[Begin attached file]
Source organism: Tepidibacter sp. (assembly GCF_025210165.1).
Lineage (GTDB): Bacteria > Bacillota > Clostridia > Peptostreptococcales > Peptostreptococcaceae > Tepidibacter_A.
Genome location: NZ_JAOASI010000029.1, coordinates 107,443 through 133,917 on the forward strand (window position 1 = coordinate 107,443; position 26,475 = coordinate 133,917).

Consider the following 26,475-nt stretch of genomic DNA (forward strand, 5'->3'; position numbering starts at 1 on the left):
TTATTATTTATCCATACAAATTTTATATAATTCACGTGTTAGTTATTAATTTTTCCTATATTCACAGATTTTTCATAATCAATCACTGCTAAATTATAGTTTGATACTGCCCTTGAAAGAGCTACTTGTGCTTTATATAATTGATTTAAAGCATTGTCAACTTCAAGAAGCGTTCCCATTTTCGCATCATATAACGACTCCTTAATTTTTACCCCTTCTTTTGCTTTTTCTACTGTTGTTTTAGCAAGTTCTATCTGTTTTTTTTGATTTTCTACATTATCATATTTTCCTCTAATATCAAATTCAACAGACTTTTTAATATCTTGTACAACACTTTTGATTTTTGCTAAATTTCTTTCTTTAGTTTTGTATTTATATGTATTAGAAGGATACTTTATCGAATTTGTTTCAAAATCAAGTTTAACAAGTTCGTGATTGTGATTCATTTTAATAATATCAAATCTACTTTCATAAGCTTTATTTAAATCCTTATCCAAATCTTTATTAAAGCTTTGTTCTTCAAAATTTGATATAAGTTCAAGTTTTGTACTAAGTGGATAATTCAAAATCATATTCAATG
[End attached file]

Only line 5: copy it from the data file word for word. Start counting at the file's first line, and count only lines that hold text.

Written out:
TTATTATTTATCCATACAAATTTTATATAATTCACGTGTTAGTTATTAATTTTTCCTATATTCACAGATTTTTCATAATCAATCACTGCTAAATTATAGTTTGATACTGCCCTTGAAAGAGCTACTTGTGCTTTATATAATTGATTTAAAGCATTGTCAACTTCAAGAAGCGTTCCCATTTTCGCATCATATAACGACTCCTTAATTTTTACCCCTTCTTTTGCTTTTTCTACTGTTGTTTTAGCAAGTTCTATCTGTTTTTTTTGATTTTCTACATTATCATATTTTCCTCTAATATCAAATTCAACAGACTTTTTAATATCTTGTACAACACTTTTGATTTTTGCTAAATTTCTTTCTTTAGTTTTGTATTTATATGTATTAGAAGGATACTTTATCGAATTTGTTTCAAAATCAAGTTTAACAAGTTCGTGATTGTGATTCATTTTAATAATATCAAATCTACTTTCATAAGCTTTATTTAAATCCTTATCCAAATCTTTATTAAAGCTTTGTTCTTCAAAATTTGATATAAGTTCAAGTTTTGTACTAAGTGGATAATTCAAAATCATATTCAATG